Violin Sonata No. 5 (Beethoven)

The Violin Sonata No. 5 in F major, Op. 24, is a violin sonata by Ludwig van Beethoven. It is often known as the "Spring Sonata" (Frühlingssonate), and was published in 1801. It was dedicated to Count Moritz von Fries, a patron to whom Beethoven also dedicated two other works of the same year—the String Quintet in C major, Op. 29 and the Violin Sonata No. 4—as well as his later Symphony No. 7 in A major, Op. 92.[1]


Beethoven initially intended to pair this piece with his Violin Sonata No. 4, Opus 23. As Joseph Szigeti noted, the two pieces complement each other in both key and character.[2] This piece has a more lyrical quality while its intended pairing has a grabbing and agitated touch.[3] However, the two were never published together and thus have different opus numbers. The reason for such a separation is unknown.[4]


The work is in four movements:

  1. Allegro
  2. Adagio molto espressivo
  3. Scherzo: Allegro molto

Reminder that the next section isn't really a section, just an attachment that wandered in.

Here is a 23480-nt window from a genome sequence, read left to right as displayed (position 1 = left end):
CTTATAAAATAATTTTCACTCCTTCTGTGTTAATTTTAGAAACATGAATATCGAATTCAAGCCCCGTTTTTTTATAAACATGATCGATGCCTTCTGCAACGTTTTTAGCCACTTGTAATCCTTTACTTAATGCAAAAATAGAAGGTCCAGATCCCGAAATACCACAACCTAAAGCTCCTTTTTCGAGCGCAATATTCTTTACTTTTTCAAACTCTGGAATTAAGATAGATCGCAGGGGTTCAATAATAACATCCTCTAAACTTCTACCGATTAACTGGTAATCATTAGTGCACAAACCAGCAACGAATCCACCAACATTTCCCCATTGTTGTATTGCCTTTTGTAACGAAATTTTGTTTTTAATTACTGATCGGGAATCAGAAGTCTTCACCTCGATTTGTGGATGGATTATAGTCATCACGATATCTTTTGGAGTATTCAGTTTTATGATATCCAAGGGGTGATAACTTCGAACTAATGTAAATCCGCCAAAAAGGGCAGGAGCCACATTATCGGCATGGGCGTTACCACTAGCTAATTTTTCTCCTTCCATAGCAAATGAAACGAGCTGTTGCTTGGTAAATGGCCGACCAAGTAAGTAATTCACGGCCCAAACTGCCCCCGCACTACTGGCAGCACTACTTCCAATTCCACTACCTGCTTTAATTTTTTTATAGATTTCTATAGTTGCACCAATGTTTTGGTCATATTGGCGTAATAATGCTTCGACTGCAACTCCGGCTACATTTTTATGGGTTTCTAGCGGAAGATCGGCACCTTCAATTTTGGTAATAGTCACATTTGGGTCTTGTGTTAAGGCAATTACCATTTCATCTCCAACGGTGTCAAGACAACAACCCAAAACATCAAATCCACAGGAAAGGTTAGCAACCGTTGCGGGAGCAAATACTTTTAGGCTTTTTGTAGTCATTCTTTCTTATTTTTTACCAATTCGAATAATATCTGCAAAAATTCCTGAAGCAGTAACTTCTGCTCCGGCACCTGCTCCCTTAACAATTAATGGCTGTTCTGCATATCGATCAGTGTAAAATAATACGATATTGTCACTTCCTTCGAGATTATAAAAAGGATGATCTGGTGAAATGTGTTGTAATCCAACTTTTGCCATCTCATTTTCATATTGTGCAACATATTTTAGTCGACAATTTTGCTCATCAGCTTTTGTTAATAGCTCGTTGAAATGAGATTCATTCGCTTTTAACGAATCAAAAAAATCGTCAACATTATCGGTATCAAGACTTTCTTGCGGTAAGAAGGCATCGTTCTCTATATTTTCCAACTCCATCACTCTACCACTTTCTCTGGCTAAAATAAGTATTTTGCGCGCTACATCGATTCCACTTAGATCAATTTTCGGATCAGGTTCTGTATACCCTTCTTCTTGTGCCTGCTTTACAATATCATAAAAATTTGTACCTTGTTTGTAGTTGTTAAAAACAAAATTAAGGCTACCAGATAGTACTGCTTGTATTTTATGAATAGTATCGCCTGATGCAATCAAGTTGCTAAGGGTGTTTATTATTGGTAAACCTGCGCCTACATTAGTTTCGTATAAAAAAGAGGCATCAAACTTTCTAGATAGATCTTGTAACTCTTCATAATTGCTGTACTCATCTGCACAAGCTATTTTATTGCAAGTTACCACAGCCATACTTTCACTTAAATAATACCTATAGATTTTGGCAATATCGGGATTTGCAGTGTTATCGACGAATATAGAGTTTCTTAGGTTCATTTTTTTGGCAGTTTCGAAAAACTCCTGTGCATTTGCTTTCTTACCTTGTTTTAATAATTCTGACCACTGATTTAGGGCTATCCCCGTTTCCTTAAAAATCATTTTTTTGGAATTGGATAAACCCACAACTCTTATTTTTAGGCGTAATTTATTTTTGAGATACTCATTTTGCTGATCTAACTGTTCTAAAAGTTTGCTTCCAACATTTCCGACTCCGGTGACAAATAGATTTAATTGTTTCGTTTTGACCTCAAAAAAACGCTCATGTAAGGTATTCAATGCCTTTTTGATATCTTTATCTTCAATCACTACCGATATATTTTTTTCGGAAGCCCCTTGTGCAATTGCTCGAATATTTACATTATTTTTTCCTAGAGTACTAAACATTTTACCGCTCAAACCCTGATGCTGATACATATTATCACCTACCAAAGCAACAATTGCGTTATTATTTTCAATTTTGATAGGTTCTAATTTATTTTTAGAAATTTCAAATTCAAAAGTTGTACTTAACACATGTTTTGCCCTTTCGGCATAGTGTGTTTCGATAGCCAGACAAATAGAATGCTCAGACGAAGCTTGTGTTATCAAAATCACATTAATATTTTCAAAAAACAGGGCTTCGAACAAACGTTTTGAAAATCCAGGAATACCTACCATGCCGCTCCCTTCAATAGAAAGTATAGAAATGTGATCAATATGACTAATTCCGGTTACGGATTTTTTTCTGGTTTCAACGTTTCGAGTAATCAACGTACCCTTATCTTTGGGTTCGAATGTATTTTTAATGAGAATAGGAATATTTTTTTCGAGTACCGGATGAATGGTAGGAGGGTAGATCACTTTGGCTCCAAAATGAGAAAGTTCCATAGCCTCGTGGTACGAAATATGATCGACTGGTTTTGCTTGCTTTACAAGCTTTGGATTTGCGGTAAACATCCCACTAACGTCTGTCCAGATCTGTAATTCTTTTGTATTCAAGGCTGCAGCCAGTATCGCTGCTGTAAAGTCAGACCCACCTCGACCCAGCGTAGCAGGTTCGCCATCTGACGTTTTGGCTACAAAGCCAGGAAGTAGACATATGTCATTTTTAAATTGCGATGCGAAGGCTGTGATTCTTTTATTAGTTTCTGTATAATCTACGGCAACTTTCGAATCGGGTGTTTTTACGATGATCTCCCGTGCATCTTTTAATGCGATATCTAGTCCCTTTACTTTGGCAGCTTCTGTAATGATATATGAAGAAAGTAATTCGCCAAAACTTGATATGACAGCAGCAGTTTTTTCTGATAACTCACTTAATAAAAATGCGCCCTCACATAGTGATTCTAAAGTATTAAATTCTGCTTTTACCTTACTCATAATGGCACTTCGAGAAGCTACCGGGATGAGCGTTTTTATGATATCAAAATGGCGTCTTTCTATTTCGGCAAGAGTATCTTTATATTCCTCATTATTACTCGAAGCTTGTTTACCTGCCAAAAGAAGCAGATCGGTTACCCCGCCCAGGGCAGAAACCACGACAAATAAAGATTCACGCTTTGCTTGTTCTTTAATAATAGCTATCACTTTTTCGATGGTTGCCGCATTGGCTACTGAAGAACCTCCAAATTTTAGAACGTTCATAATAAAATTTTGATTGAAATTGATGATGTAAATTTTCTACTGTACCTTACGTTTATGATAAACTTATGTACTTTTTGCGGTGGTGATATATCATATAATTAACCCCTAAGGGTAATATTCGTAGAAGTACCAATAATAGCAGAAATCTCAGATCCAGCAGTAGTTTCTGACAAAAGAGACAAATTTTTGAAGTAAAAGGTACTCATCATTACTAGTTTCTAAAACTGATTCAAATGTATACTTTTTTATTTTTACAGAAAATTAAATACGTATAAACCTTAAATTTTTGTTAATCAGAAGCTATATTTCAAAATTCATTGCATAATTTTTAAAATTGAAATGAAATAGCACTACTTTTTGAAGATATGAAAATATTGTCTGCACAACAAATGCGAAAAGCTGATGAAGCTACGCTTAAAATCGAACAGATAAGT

4. Rondo: Allegro ma non troppo

The Scherzo and its trio are particularly brief; the entire sonata takes approximately 22 minutes to perform. The name "Spring Sonata" was given to it after Beethoven's death.[citation needed]

The Allegro movement is featured in the stage show Fame and in the grade 8 syllabus of ABRSM's bowed strings exam from 2016–2019.[citation needed][5]

While reviewing the cpo recording of composer Ferdinand Ries's violin sonatas Op. 8 No. 1, Op. 16 No. 2 and Op. 71, Jonathan Woolf commented that the Op. 8 No. 1 sonata was heavily inspired by this work.[6]

See alsoEdit



  1. ^ "Beethoven's music with Opus number". Ludwig van Beethoven's website. Retrieved 2014-10-18.
  2. ^ Szigeti, Joseph (1965). The Ten Beethoven Sonatas for Piano and Violin. Urbana, Ill. : American String Teachers Association, ©1965. p. 14. Retrieved 17 June 2020.
  3. ^ Lockwood, Lewis (July 8, 2004). The Beethoven Violin Sonatas: History, Criticism, Performance. University of Illinois Press. p. 24. ISBN 0252029321. Retrieved 17 June 2020.
  4. ^ Nettle, Paul (May 20, 2007). Beethoven Encyclopedia. Philosophical Library. pp. 295–296. ISBN 0806529970. Retrieved 17 June 2020.
  5. ^ "ABRSM Bowed Strings Syllabus 2016–2019" (PDF). ABRSM. 2016. Retrieved 27 January 2020.
  6. ^ Woolf 2016


External linksEdit